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Annual Plan
Audit Support

A retirement plan with 100 or more participants at the beginning of a calendar year is required to file a financial audit with their Form 5500. The process can be daunting, especially if you are facing it for the first time.

We are here, ready to help.

In the meantime, here are some basic tips to get you started.

Preparing for your annual plan audit

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Your auditor will need current versions of your plan document, including: Summary Plan Description, amendments, previous audit reports and filed 5500 forms, and determination letters.

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If your plan assets are held by a trust company, you may be able to reduce the cost of your audit if you are eligible for a limited-scope exemption. The trust company must provide certification for the completeness and accuracy of any investments or related transactions held for your plan.

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Your auditor will need an annual census report for the year in which your plan is being audited, including all eligible and in-eligible plan participants. To avoid errors—which often happens in this section of the audit—reconcile the census data and your annual payroll data.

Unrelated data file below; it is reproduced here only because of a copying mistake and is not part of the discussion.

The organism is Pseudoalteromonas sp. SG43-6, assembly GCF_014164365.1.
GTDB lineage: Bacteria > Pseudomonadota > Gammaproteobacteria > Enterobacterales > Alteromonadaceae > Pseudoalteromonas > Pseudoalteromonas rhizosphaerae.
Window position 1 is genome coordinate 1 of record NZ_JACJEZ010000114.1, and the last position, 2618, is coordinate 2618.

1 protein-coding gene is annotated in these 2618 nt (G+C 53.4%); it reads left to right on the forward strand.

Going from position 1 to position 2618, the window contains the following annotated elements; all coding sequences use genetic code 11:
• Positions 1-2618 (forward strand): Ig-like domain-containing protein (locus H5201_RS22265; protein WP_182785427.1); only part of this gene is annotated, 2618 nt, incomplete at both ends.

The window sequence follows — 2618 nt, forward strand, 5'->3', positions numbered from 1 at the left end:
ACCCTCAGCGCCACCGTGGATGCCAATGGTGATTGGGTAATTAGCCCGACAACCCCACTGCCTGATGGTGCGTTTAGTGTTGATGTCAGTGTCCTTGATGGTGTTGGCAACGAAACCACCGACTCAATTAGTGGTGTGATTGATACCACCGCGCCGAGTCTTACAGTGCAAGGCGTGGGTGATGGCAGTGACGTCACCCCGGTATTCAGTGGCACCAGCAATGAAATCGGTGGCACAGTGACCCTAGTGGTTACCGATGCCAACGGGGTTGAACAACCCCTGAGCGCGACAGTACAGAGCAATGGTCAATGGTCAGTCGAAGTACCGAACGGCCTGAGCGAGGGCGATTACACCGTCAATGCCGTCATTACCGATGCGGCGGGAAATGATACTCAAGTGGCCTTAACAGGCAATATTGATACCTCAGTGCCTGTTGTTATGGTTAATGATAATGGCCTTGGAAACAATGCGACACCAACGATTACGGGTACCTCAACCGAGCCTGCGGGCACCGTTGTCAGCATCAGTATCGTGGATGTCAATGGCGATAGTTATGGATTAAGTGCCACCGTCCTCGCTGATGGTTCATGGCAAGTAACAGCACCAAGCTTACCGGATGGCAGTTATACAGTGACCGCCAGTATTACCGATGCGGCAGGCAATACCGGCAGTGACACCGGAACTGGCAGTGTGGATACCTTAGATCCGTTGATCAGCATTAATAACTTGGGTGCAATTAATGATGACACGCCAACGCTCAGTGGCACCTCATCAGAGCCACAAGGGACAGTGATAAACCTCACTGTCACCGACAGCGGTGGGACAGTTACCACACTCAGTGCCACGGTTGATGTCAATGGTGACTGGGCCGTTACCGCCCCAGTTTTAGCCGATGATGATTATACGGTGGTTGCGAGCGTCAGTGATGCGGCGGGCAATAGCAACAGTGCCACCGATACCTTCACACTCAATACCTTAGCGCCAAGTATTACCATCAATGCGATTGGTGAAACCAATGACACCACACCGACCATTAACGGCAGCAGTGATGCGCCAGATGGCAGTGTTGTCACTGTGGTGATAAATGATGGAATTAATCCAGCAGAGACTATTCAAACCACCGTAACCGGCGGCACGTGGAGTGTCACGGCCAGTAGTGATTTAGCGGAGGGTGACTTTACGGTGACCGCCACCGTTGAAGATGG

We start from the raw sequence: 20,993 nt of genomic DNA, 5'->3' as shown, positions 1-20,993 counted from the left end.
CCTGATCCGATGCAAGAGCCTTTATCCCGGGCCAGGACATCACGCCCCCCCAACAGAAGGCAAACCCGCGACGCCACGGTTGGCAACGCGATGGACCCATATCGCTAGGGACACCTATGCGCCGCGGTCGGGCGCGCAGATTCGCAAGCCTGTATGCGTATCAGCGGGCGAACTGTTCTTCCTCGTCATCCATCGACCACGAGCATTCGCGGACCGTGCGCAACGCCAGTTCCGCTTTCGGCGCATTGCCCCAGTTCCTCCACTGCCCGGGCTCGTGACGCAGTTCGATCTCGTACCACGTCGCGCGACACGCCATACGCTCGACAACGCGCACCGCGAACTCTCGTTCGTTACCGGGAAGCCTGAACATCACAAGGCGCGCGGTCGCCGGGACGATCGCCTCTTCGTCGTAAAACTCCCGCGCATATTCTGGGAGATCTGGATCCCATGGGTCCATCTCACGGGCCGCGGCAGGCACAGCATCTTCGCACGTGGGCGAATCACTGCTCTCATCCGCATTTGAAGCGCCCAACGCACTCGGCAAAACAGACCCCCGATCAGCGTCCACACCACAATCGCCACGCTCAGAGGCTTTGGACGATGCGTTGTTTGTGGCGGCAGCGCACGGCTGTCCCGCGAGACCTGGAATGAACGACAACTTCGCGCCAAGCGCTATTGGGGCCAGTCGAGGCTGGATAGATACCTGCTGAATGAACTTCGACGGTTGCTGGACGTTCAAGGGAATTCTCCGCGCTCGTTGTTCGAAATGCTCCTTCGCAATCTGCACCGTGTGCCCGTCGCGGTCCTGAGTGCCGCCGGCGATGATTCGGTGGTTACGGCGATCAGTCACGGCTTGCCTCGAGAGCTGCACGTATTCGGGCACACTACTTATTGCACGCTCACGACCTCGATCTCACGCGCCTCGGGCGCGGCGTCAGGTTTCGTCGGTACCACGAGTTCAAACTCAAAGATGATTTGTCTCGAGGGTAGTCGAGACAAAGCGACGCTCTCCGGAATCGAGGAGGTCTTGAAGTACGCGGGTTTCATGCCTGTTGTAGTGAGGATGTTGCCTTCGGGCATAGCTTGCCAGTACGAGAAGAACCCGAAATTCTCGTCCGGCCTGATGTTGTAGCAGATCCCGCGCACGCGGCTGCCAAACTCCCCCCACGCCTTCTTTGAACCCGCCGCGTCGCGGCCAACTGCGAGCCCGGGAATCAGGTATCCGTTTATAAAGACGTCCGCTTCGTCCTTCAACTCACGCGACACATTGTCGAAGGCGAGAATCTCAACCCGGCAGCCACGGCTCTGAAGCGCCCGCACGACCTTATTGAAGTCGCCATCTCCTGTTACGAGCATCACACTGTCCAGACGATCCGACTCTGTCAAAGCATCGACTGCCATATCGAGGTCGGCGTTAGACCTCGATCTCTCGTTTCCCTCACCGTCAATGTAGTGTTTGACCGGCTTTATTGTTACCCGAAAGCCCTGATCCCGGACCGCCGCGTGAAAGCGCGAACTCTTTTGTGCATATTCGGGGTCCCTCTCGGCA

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Ask your recordkeeper to perform a discrimination test and a participant allocation report. Any excess contributions must be returned within 2.5 months after the plan’s year-end. Failure to do this will result in a 10% penalty.

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If your plan has distributed loans to participants, you will need to reconcile them at the plan’s year end and provide your auditor with a loan summary.

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Participant loan payments and contributions must be deposited on the earliest date that contributions to the plan can be segregated from the employer’s general assets. Usually, all employer contributions must be deposited, including extensions, by the due date of the plan sponsor’s income tax return.

Undergoing the scrutiny of a plan audit is daunting.

But… you don’t have to do it alone.

Pension Plan Services provides expert support to mitigate your stress and the burdens associated with the audit process. Put a team of experts behind your next plan audit.

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Your plan auditor will have a better understanding of your plan’s accounting and internal controls—and your risk of fraud—once all required information is submitted.

After you submit the field work and financial statements, your auditor will provide you with a report of any control deficiencies found during the audit. You will also receive a report with any adjustments made to the Planning-for-Retirement accounting records.

You will then sign the report and return it to your auditor. Once the draft of the financial statement is approved, you will be provided a final financial statement to be filed on Form 5500.

We’ve got your back.